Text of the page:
PS I'm not sure exactly where I got the idea that is was Music History Month from, but I can't seem to find it anywhere now. So it will just be March History Month at our library!

Mar 13, 2013

The Categories

I'm still tossing the subcategories around, but have decided on my main categories. I combined ideas from METIS, Storytime Katie, Gretchen Caserotti at the Darien Library, and Amy The Show Me Librarian to come up with my main subject areas. Here they are:

Ourselves: My Body, Growing Up, Family, Friendship, Emotions, Feelings
Concepts: Alphabet, Colors, Numbers, Shapes, Opposites
Favorites: Award Winners, Favorite Characters, Favorite Authors, Classics
Nature: Conservation, Food, Plants, Seasons, Weather
Animals: Birds, Fish & Water, Dinosaurs, Bugs & Crawlies, Farm, Pet, Zoo, Forest
Community: Biographies, History, Careers, Sports
Traditions: Birthdays, Holidays, Religion
Transportation: Air, Land, Water, Military
Tales: Fairy & Folk
Rhymes & Songs: Mother Goose, Nursery Rhymes, Poetry, Songs, Fingerplays
Stories: Everything else.

The main categories are finalized, it is the sub-categories I am still working out. I started this post about a week ago, and have already changed my mind about sub-categories. For example, when I got to the farm/ tractor/ farmer books I did not want to separate them. Hmmm. . . thinking about adding them to Community. Why? Probably half the kids in town live on a farm or have a grandparent with a farm which are all part of our. . . community. We'll see what happens after I sleep on it.

I think the decision making is one of the best and worst parts of this project. I make all the ultimate decisions and am free to make whatever categories I want. I try very hard to be thoughtful about this; thinking about how patrons will be looking for the books and I also talk at my co-workers constantly about how they would do it, but ultimately it is up to me. Waa! Haa! Haa!  It's all up to me!!!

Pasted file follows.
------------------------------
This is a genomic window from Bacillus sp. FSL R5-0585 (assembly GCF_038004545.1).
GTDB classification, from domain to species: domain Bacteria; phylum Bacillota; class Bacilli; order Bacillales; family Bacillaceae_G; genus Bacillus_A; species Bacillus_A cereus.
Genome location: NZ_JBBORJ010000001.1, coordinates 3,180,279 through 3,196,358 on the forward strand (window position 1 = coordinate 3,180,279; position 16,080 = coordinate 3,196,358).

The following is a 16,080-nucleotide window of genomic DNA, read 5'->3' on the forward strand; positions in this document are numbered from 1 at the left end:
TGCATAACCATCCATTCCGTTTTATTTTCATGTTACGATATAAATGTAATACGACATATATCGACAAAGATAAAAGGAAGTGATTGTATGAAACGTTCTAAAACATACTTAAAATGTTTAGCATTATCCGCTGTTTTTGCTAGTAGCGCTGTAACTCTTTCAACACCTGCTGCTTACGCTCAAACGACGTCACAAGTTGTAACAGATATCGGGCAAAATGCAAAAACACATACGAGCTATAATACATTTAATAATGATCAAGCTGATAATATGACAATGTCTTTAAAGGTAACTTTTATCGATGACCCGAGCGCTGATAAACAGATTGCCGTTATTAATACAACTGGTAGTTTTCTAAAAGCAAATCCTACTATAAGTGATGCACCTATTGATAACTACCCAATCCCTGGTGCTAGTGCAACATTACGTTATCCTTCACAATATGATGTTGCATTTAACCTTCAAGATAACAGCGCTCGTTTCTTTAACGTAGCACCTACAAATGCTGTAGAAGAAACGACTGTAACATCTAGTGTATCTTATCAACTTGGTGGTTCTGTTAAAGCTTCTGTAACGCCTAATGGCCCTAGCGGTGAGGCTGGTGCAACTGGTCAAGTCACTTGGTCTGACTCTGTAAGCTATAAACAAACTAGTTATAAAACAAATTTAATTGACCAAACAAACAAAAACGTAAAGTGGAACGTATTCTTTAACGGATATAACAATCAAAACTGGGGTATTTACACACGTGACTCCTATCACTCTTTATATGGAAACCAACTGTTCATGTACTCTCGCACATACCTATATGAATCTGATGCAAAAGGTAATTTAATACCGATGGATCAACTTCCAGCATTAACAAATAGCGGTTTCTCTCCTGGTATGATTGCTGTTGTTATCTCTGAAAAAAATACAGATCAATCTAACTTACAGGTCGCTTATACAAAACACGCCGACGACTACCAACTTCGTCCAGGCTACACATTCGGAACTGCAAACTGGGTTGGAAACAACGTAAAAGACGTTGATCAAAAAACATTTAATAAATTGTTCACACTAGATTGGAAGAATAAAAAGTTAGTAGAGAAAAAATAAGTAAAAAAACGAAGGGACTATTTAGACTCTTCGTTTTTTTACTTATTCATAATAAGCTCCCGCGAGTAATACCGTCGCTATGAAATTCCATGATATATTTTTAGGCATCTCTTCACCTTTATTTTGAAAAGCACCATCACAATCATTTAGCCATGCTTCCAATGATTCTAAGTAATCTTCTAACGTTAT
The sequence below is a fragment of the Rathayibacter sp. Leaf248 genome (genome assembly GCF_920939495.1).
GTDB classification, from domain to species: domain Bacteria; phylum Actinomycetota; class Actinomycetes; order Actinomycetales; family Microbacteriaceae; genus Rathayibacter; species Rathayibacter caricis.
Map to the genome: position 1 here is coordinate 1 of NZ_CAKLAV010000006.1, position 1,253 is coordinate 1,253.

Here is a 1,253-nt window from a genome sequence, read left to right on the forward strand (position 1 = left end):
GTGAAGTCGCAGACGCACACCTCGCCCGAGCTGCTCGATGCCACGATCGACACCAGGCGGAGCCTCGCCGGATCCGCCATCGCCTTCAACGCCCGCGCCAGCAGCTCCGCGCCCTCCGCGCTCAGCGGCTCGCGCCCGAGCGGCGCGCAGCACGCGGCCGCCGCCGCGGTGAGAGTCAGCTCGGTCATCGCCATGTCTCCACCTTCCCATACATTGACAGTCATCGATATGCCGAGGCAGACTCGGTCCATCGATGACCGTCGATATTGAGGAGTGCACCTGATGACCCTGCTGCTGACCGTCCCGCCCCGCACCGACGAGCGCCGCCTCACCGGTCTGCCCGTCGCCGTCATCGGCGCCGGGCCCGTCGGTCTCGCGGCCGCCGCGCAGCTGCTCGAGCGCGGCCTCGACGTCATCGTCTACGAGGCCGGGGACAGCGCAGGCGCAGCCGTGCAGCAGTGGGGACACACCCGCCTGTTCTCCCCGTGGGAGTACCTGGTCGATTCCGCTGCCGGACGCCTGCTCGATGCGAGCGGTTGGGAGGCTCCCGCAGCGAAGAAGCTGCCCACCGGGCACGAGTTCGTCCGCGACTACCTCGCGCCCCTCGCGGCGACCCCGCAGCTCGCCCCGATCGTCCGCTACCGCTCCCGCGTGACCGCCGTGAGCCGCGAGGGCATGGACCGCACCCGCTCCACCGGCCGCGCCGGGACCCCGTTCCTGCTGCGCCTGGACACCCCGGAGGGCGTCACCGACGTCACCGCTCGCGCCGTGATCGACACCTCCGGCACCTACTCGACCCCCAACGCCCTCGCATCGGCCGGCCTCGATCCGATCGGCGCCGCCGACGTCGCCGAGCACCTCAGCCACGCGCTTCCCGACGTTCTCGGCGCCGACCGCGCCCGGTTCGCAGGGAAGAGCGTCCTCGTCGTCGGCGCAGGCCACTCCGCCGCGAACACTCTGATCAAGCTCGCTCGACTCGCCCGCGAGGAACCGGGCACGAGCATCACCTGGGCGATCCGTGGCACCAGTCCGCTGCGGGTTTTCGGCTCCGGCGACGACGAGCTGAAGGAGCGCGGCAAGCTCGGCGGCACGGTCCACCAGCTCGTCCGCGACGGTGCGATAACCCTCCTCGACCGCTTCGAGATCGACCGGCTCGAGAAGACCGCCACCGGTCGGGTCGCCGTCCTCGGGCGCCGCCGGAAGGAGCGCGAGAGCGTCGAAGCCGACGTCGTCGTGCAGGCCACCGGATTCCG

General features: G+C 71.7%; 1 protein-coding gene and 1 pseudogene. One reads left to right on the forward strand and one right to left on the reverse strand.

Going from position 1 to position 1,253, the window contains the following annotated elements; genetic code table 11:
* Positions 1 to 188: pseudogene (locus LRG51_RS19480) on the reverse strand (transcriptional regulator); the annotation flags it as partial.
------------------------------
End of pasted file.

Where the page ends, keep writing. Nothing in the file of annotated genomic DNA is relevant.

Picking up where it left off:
Update March 23rd. I changed one of my main categories to Fun & Games.

Mar 11, 2013

Build it and they Will Come?

I have always organized my children's books by subject. I did it with my own home collection and I did it for two of the different childcare centers I have worked at. My categories were VERY specific, I had well over twenty or thirty different subjects for each of those three collections.

I'm not sure how I originally heard about the METIS system out in New York, but I started following the librarians who have worked on METIS about a year ago. I started to dream about reorganizing my own library into a more user friendly structure. Their organization made a lot of sense, and I liked how they incorporated non-fiction picture books in with fiction picture books to put everything in one easy access location.

In the past few months I have run across a few other systems that have been implemented in other libraries. One of the first systems I found was developed by Amy Koester at the Show Me Librarian. She called her's Picture Book City and color coded her books and used phrases for groups rather than using letters like METIS did. I loved this idea, yes colors are limiting, but I think that with my small collection, I won't have to go to a deeper level like the METIS team did and I can avoid using letters which is another representation system to learn.

I found the second system just recently in the past few weeks at Storytime Katie. She also chose to name her's Picture Book City and used colors to divide up her sections as well.

As I got closer to finalizing plans to begin this project, I ran across Gretchen Caserotti's slideshare slides for the reorganization she did at the Darien Library. Her slides were SUPER helpful in cementing my plans.

After a few conversations with the cataloger, director and outside eye I had my basics outlined and started to order the supplies I would need.